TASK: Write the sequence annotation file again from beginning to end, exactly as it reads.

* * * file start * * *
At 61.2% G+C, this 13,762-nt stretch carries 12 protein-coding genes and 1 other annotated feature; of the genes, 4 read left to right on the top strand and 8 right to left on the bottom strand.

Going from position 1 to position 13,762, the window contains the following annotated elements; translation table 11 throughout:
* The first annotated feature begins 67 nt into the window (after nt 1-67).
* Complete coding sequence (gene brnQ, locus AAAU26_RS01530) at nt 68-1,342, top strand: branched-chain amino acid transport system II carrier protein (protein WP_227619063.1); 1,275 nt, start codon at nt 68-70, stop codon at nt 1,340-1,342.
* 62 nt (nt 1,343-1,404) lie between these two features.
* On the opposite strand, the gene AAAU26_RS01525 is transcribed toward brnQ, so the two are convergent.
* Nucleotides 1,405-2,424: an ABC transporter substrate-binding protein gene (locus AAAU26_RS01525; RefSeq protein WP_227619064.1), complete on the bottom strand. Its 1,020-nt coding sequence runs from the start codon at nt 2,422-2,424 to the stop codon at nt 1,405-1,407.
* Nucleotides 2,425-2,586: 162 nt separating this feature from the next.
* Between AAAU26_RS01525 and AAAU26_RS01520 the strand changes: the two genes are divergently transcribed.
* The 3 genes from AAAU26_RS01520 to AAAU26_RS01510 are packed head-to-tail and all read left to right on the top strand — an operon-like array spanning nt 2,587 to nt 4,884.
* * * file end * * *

At 61.2% G+C, this 13,762-nt stretch carries 12 protein-coding genes and 1 other annotated feature; of the genes, 4 read left to right on the top strand and 8 right to left on the bottom strand.

Going from position 1 to position 13,762, the window contains the following annotated elements; translation table 11 throughout:
* The first annotated feature begins 67 nt into the window (after nt 1-67).
* Complete coding sequence (gene brnQ, locus AAAU26_RS01530) at nt 68-1,342, top strand: branched-chain amino acid transport system II carrier protein (protein WP_227619063.1); 1,275 nt, start codon at nt 68-70, stop codon at nt 1,340-1,342.
* 62 nt (nt 1,343-1,404) lie between these two features.
* On the opposite strand, the gene AAAU26_RS01525 is transcribed toward brnQ, so the two are convergent.
* Nucleotides 1,405-2,424: an ABC transporter substrate-binding protein gene (locus AAAU26_RS01525; RefSeq protein WP_227619064.1), complete on the bottom strand. Its 1,020-nt coding sequence runs from the start codon at nt 2,422-2,424 to the stop codon at nt 1,405-1,407.
* Nucleotides 2,425-2,586: 162 nt separating this feature from the next.
* Between AAAU26_RS01525 and AAAU26_RS01520 the strand changes: the two genes are divergently transcribed.
* The 3 genes from AAAU26_RS01520 to AAAU26_RS01510 are packed head-to-tail and all read left to right on the top strand — an operon-like array spanning nt 2,587 to nt 4,884.